Republican State Rep. Experiences Backlash After Speaking Out Against Trump In Hawaii Beth Fukumoto has been the Minority Leader in the Hawaiian State House of Representatives since 2012. But she was ousted from the seat last week after openly criticizing President Trump's rhetoric.
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Republican State Rep. Experiences Backlash After Speaking Out Against Trump In Hawaii

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Republican State Rep. Experiences Backlash After Speaking Out Against Trump In Hawaii

Republican State Rep. Experiences Backlash After Speaking Out Against Trump In Hawaii

Republican State Rep. Experiences Backlash After Speaking Out Against Trump In Hawaii

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Beth Fukumoto has been the Minority Leader in the Hawaiian State House of Representatives since 2012. But she was ousted from the seat last week after openly criticizing President Trump's rhetoric.

MICHEL MARTIN, HOST:

When Beth Fukumoto was elected to Hawaii's State House in 2012, she not only took a seat representing her district on the island of Oahu. She was also asked to serve as the minority leader of Hawaii's House Republicans. That made her one of the youngest people in the country to serve in that role. Fukumoto calls herself a moderate conservative who was drawn to Republican Party priorities in Hawaii such as lowering taxes and cutting government spending.

But last week Fukumoto was voted out as minority leader by the five other Republicans on the Hawaii State House, and now she's considering leaving the GOP altogether because she says her caucus is demanding that she not criticize the president for the remainder of his term. Representative Beth Fukumoto joins us now over the phone. Aloha.

BETH FUKUMOTO: Aloha.

MARTIN: So was it really the women's march? Or was this basically the proverbial straw that broke the camel's back on both sides between you and your party?

FUKUMOTO: I think it was probably the last straw. This is something that's been ongoing for some time. Earlier in the summer I had spoken at our state convention and been booed for about 10 minutes straight for expressing sort of similar views. So I, of course, got re-elected as minority leader with people knowing those views, so I was a little surprised that there was still such a strong reaction. But, you know, this has been coming for some time.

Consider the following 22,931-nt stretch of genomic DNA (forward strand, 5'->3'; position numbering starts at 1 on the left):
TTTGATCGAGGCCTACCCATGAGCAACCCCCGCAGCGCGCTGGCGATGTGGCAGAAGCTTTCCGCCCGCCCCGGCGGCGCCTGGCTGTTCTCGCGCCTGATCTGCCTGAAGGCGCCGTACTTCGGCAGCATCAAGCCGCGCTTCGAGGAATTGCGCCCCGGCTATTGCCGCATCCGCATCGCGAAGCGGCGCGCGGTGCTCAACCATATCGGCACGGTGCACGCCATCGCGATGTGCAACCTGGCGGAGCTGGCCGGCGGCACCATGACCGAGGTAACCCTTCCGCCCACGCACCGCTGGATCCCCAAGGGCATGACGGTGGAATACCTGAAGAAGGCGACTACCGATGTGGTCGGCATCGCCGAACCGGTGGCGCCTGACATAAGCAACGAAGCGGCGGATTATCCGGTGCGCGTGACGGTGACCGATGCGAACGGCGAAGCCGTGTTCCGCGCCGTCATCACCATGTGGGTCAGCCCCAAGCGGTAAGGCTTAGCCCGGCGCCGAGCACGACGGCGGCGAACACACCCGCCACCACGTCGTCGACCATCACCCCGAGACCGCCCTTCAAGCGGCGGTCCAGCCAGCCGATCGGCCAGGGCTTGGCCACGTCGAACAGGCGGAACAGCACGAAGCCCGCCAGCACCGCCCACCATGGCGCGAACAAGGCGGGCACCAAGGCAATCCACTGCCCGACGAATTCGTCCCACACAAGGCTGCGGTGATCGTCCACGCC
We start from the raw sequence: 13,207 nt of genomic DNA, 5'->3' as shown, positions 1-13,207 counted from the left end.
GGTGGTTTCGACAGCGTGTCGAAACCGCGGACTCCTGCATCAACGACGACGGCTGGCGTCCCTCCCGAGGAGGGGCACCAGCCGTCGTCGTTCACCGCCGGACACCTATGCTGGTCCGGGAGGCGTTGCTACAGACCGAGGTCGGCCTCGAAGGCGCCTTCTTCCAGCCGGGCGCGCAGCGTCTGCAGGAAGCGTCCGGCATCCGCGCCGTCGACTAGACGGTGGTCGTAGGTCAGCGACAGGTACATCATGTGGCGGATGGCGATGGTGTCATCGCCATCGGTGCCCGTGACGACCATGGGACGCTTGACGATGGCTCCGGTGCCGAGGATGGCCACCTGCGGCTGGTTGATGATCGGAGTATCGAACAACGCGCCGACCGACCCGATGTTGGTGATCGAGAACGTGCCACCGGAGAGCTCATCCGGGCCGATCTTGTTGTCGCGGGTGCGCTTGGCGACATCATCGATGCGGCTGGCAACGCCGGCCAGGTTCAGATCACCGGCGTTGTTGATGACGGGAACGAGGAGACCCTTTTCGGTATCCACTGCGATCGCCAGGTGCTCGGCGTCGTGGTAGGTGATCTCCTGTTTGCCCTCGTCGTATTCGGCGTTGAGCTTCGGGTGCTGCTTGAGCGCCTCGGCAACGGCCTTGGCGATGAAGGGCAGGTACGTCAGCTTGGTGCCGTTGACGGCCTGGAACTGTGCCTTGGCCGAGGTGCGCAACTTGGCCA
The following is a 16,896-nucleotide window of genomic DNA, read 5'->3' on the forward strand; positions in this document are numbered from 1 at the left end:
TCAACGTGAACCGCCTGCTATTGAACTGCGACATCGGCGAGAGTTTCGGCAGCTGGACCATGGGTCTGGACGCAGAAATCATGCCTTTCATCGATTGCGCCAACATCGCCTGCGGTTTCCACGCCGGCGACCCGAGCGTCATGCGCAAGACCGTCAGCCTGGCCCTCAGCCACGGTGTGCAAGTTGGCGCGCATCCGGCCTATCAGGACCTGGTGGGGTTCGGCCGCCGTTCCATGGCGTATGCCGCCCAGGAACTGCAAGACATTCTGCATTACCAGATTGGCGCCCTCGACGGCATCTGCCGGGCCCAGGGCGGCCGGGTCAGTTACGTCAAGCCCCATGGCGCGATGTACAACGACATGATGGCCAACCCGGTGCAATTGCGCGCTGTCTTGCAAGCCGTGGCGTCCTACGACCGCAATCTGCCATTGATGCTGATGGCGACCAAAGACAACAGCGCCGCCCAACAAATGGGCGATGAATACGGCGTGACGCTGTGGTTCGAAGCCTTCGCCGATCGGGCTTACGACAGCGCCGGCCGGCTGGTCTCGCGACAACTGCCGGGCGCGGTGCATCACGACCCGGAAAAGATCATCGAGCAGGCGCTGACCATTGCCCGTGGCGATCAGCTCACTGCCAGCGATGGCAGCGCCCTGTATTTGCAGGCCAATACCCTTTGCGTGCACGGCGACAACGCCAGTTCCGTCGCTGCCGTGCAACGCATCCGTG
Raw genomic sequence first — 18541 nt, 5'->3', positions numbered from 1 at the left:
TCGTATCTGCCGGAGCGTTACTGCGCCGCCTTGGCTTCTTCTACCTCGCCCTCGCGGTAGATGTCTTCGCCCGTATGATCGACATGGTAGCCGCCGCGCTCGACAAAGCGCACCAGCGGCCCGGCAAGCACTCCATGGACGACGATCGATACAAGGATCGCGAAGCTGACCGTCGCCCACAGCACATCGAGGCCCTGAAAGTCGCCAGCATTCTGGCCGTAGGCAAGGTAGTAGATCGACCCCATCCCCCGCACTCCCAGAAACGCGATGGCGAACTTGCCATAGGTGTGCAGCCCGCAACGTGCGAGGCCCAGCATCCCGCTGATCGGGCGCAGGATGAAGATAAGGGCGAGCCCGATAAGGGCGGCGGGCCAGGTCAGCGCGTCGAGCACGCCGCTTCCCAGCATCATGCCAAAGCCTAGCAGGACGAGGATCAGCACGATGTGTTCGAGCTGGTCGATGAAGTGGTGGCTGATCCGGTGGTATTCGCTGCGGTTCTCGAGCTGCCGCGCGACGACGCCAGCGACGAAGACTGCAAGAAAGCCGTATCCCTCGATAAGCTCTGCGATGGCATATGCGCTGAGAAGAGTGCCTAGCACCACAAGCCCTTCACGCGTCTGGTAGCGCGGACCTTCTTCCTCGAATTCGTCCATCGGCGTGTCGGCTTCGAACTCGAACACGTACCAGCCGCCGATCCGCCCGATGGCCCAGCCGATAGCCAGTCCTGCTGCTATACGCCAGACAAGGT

MARTIN: But what views are we talking about here?

FUKUMOTO: So at the women's march, what I had said was that regardless of who you voted for, I thought that some of the rhetoric during the campaign had become racist and sexist, and that we needed to do better essentially for the sake of our kids. I was booed for saying that. And when I repeated those sentiments during the women's march, within 24 hours I was getting calls for my resignation and my caucus was deciding whether or not they should remove me as minority leader.

MARTIN: Their argument was that you were being critical of the party's nominee, now the president of the United States, and that you could not effectively lead them. Don't they have a point?

FUKUMOTO: I think in any other state maybe that would be true. Any - or at least any state where President Trump won the state. But he performed very poorly in the state of Hawaii. And I think even more so Republicans here need to be standing up and saying President Trump and the national Republicans and the direction they're going don't represent our state or our people or our voters. If my caucus wants somebody to represent the national party and to move that direction, then I wasn't the right person. But I do think the only way that the party can grow locally in Hawaii is if we take a drastically different approach.

MARTIN: Well, you're not the only Republican in office who did not agree with either President Trump's tone or his policies. So is the issue here that if you didn't agree with the nominee then you couldn't serve as minority leader? Or do you think it goes beyond that? And does it go beyond that for you?

FUKUMOTO: Their argument was that you're a bad Republican if you dissent. And that's ultimately the crux of it for me, is if people are going to believe that you have to always toe the party line and there's not going to be any room for people to try to make it better through dialogue or discourse, then what's the point of being in a political party that can't have conversations? It's not so much about leadership. It's whether or not this political party is willing to make itself better. And I don't think that it is.

MARTIN: That's Hawaii State Legislature Beth Fukumoto. We reached her at her home office in Oahu. Thank you so much for speaking with us.

FUKUMOTO: Thank you.

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